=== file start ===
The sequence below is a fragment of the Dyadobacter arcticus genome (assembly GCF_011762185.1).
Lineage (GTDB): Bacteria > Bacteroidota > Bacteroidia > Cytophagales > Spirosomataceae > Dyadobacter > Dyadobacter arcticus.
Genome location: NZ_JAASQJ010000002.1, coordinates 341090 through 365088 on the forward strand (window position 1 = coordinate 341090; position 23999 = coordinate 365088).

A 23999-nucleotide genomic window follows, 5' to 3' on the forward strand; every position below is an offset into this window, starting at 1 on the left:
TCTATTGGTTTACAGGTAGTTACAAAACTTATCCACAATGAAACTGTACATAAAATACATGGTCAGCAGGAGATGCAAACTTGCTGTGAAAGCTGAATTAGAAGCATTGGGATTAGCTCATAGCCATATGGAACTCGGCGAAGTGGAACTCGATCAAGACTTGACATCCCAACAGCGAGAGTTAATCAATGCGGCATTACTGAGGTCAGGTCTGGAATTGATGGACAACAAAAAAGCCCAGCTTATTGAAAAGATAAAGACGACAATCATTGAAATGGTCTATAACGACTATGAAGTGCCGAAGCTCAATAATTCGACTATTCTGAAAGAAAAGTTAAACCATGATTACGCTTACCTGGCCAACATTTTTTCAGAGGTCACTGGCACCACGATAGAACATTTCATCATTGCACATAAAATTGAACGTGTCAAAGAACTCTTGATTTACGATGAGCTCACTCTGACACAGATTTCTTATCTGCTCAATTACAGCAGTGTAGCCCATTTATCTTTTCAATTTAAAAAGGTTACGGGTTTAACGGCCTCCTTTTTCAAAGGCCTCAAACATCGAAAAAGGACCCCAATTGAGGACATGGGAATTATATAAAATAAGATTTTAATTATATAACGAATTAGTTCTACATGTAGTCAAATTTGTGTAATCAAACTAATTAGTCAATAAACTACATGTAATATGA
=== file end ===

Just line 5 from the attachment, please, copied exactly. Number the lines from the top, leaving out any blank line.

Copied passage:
TCTATTGGTTTACAGGTAGTTACAAAACTTATCCACAATGAAACTGTACATAAAATACATGGTCAGCAGGAGATGCAAACTTGCTGTGAAAGCTGAATTAGAAGCATTGGGATTAGCTCATAGCCATATGGAACTCGGCGAAGTGGAACTCGATCAAGACTTGACATCCCAACAGCGAGAGTTAATCAATGCGGCATTACTGAGGTCAGGTCTGGAATTGATGGACAACAAAAAAGCCCAGCTTATTGAAAAGATAAAGACGACAATCATTGAAATGGTCTATAACGACTATGAAGTGCCGAAGCTCAATAATTCGACTATTCTGAAAGAAAAGTTAAACCATGATTACGCTTACCTGGCCAACATTTTTTCAGAGGTCACTGGCACCACGATAGAACATTTCATCATTGCACATAAAATTGAACGTGTCAAAGAACTCTTGATTTACGATGAGCTCACTCTGACACAGATTTCTTATCTGCTCAATTACAGCAGTGTAGCCCATTTATCTTTTCAATTTAAAAAGGTTACGGGTTTAACGGCCTCCTTTTTCAAAGGCCTCAAACATCGAAAAAGGACCCCAATTGAGGACATGGGAATTATATAAAATAAGATTTTAATTATATAACGAATTAGTTCTACATGTAGTCAAATTTGTGTAATCAAACTAATTAGTCAATAAACTACATGTAATATGA